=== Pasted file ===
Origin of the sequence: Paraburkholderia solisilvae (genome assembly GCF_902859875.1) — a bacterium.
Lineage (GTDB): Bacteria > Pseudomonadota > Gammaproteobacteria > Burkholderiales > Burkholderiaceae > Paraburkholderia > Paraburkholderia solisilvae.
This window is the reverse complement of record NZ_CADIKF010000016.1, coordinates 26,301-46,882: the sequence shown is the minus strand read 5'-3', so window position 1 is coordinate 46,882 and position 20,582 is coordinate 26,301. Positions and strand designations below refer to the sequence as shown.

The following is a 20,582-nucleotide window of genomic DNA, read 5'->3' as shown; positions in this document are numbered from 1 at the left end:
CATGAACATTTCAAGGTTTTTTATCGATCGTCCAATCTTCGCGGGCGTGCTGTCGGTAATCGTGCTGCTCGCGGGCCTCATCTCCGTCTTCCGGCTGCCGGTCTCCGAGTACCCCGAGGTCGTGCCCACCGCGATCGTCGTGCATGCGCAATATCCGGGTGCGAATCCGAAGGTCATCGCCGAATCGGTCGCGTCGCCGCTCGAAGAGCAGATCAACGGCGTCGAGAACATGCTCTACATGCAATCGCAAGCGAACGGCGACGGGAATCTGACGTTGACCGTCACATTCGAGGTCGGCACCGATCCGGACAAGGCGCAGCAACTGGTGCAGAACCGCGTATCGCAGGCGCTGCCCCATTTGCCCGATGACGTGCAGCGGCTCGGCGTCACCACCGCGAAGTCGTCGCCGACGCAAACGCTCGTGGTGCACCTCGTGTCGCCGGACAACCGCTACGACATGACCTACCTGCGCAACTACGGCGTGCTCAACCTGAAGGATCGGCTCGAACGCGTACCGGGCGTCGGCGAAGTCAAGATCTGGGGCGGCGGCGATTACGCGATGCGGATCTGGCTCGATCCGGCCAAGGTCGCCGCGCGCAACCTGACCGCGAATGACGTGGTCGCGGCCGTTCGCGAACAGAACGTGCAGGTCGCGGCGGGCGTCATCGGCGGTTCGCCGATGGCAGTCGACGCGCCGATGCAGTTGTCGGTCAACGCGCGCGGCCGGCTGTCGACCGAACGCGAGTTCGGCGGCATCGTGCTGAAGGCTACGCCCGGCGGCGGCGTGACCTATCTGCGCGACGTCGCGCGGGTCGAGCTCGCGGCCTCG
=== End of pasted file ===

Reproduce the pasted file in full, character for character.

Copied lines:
Origin of the sequence: Paraburkholderia solisilvae (genome assembly GCF_902859875.1) — a bacterium.
Lineage (GTDB): Bacteria > Pseudomonadota > Gammaproteobacteria > Burkholderiales > Burkholderiaceae > Paraburkholderia > Paraburkholderia solisilvae.
This window is the reverse complement of record NZ_CADIKF010000016.1, coordinates 26,301-46,882: the sequence shown is the minus strand read 5'-3', so window position 1 is coordinate 46,882 and position 20,582 is coordinate 26,301. Positions and strand designations below refer to the sequence as shown.

The following is a 20,582-nucleotide window of genomic DNA, read 5'->3' as shown; positions in this document are numbered from 1 at the left end:
CATGAACATTTCAAGGTTTTTTATCGATCGTCCAATCTTCGCGGGCGTGCTGTCGGTAATCGTGCTGCTCGCGGGCCTCATCTCCGTCTTCCGGCTGCCGGTCTCCGAGTACCCCGAGGTCGTGCCCACCGCGATCGTCGTGCATGCGCAATATCCGGGTGCGAATCCGAAGGTCATCGCCGAATCGGTCGCGTCGCCGCTCGAAGAGCAGATCAACGGCGTCGAGAACATGCTCTACATGCAATCGCAAGCGAACGGCGACGGGAATCTGACGTTGACCGTCACATTCGAGGTCGGCACCGATCCGGACAAGGCGCAGCAACTGGTGCAGAACCGCGTATCGCAGGCGCTGCCCCATTTGCCCGATGACGTGCAGCGGCTCGGCGTCACCACCGCGAAGTCGTCGCCGACGCAAACGCTCGTGGTGCACCTCGTGTCGCCGGACAACCGCTACGACATGACCTACCTGCGCAACTACGGCGTGCTCAACCTGAAGGATCGGCTCGAACGCGTACCGGGCGTCGGCGAAGTCAAGATCTGGGGCGGCGGCGATTACGCGATGCGGATCTGGCTCGATCCGGCCAAGGTCGCCGCGCGCAACCTGACCGCGAATGACGTGGTCGCGGCCGTTCGCGAACAGAACGTGCAGGTCGCGGCGGGCGTCATCGGCGGTTCGCCGATGGCAGTCGACGCGCCGATGCAGTTGTCGGTCAACGCGCGCGGCCGGCTGTCGACCGAACGCGAGTTCGGCGGCATCGTGCTGAAGGCTACGCCCGGCGGCGGCGTGACCTATCTGCGCGACGTCGCGCGGGTCGAGCTCGCGGCCTCG